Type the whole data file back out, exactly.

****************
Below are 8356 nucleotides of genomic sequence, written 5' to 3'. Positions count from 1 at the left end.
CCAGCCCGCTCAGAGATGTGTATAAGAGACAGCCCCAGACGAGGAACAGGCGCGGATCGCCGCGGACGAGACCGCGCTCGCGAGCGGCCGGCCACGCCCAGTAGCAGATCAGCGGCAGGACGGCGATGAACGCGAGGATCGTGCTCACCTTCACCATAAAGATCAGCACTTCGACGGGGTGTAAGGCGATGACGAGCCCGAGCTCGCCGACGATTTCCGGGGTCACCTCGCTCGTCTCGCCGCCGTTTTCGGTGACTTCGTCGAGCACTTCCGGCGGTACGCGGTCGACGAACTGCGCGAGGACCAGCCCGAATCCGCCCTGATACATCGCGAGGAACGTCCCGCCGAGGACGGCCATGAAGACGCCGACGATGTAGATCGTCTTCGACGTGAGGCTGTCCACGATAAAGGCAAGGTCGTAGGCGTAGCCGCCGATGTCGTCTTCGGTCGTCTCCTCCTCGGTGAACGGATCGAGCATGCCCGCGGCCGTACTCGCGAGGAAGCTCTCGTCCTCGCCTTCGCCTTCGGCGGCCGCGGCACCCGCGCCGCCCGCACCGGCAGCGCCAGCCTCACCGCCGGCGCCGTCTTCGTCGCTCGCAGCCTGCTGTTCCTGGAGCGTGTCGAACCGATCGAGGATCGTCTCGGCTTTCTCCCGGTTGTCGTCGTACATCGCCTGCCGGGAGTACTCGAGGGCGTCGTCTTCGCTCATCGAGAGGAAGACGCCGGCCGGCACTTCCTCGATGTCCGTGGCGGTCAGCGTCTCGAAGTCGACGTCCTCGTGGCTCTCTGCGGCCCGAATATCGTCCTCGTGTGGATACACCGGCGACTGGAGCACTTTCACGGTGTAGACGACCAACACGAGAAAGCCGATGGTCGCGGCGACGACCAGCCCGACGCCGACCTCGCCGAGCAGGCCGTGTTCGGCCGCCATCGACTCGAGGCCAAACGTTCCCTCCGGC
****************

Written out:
Below are 8356 nucleotides of genomic sequence, written 5' to 3'. Positions count from 1 at the left end.
CCAGCCCGCTCAGAGATGTGTATAAGAGACAGCCCCAGACGAGGAACAGGCGCGGATCGCCGCGGACGAGACCGCGCTCGCGAGCGGCCGGCCACGCCCAGTAGCAGATCAGCGGCAGGACGGCGATGAACGCGAGGATCGTGCTCACCTTCACCATAAAGATCAGCACTTCGACGGGGTGTAAGGCGATGACGAGCCCGAGCTCGCCGACGATTTCCGGGGTCACCTCGCTCGTCTCGCCGCCGTTTTCGGTGACTTCGTCGAGCACTTCCGGCGGTACGCGGTCGACGAACTGCGCGAGGACCAGCCCGAATCCGCCCTGATACATCGCGAGGAACGTCCCGCCGAGGACGGCCATGAAGACGCCGACGATGTAGATCGTCTTCGACGTGAGGCTGTCCACGATAAAGGCAAGGTCGTAGGCGTAGCCGCCGATGTCGTCTTCGGTCGTCTCCTCCTCGGTGAACGGATCGAGCATGCCCGCGGCCGTACTCGCGAGGAAGCTCTCGTCCTCGCCTTCGCCTTCGGCGGCCGCGGCACCCGCGCCGCCCGCACCGGCAGCGCCAGCCTCACCGCCGGCGCCGTCTTCGTCGCTCGCAGCCTGCTGTTCCTGGAGCGTGTCGAACCGATCGAGGATCGTCTCGGCTTTCTCCCGGTTGTCGTCGTACATCGCCTGCCGGGAGTACTCGAGGGCGTCGTCTTCGCTCATCGAGAGGAAGACGCCGGCCGGCACTTCCTCGATGTCCGTGGCGGTCAGCGTCTCGAAGTCGACGTCCTCGTGGCTCTCTGCGGCCCGAATATCGTCCTCGTGTGGATACACCGGCGACTGGAGCACTTTCACGGTGTAGACGACCAACACGAGAAAGCCGATGGTCGCGGCGACGACCAGCCCGACGCCGACCTCGCCGAGCAGGCCGTGTTCGGCCGCCATCGACTCGAGGCCAAACGTTCCCTCCGGC